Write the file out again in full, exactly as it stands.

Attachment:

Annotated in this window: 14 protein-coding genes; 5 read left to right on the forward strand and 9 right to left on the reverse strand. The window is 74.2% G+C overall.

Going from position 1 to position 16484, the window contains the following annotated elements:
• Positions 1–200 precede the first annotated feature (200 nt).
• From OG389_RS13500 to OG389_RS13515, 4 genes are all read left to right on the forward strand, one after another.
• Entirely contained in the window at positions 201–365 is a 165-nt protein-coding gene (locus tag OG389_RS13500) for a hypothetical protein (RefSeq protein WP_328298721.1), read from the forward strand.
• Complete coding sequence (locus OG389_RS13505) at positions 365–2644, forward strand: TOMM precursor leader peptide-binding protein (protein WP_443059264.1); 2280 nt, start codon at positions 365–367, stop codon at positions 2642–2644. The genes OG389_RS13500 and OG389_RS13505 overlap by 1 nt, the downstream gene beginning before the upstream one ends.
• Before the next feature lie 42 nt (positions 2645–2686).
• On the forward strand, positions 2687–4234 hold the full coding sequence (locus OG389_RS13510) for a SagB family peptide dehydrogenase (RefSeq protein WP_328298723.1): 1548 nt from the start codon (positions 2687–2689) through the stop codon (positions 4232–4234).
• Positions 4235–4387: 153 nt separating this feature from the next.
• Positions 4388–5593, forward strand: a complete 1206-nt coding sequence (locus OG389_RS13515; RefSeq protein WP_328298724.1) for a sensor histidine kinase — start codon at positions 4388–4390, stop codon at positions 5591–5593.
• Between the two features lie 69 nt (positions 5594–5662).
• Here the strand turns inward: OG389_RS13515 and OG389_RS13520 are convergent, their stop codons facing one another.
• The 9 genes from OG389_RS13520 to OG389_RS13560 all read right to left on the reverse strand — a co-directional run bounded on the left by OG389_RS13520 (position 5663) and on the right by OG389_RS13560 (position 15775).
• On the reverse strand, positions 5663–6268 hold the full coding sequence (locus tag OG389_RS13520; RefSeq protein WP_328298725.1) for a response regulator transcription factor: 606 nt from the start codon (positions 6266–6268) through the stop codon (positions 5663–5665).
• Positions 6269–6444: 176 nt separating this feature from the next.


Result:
Annotated in this window: 14 protein-coding genes; 5 read left to right on the forward strand and 9 right to left on the reverse strand. The window is 74.2% G+C overall.

Going from position 1 to position 16484, the window contains the following annotated elements:
• Positions 1–200 precede the first annotated feature (200 nt).
• From OG389_RS13500 to OG389_RS13515, 4 genes are all read left to right on the forward strand, one after another.
• Entirely contained in the window at positions 201–365 is a 165-nt protein-coding gene (locus tag OG389_RS13500) for a hypothetical protein (RefSeq protein WP_328298721.1), read from the forward strand.
• Complete coding sequence (locus OG389_RS13505) at positions 365–2644, forward strand: TOMM precursor leader peptide-binding protein (protein WP_443059264.1); 2280 nt, start codon at positions 365–367, stop codon at positions 2642–2644. The genes OG389_RS13500 and OG389_RS13505 overlap by 1 nt, the downstream gene beginning before the upstream one ends.
• Before the next feature lie 42 nt (positions 2645–2686).
• On the forward strand, positions 2687–4234 hold the full coding sequence (locus OG389_RS13510) for a SagB family peptide dehydrogenase (RefSeq protein WP_328298723.1): 1548 nt from the start codon (positions 2687–2689) through the stop codon (positions 4232–4234).
• Positions 4235–4387: 153 nt separating this feature from the next.
• Positions 4388–5593, forward strand: a complete 1206-nt coding sequence (locus OG389_RS13515; RefSeq protein WP_328298724.1) for a sensor histidine kinase — start codon at positions 4388–4390, stop codon at positions 5591–5593.
• Between the two features lie 69 nt (positions 5594–5662).
• Here the strand turns inward: OG389_RS13515 and OG389_RS13520 are convergent, their stop codons facing one another.
• The 9 genes from OG389_RS13520 to OG389_RS13560 all read right to left on the reverse strand — a co-directional run bounded on the left by OG389_RS13520 (position 5663) and on the right by OG389_RS13560 (position 15775).
• On the reverse strand, positions 5663–6268 hold the full coding sequence (locus tag OG389_RS13520; RefSeq protein WP_328298725.1) for a response regulator transcription factor: 606 nt from the start codon (positions 6266–6268) through the stop codon (positions 5663–5665).
• Positions 6269–6444: 176 nt separating this feature from the next.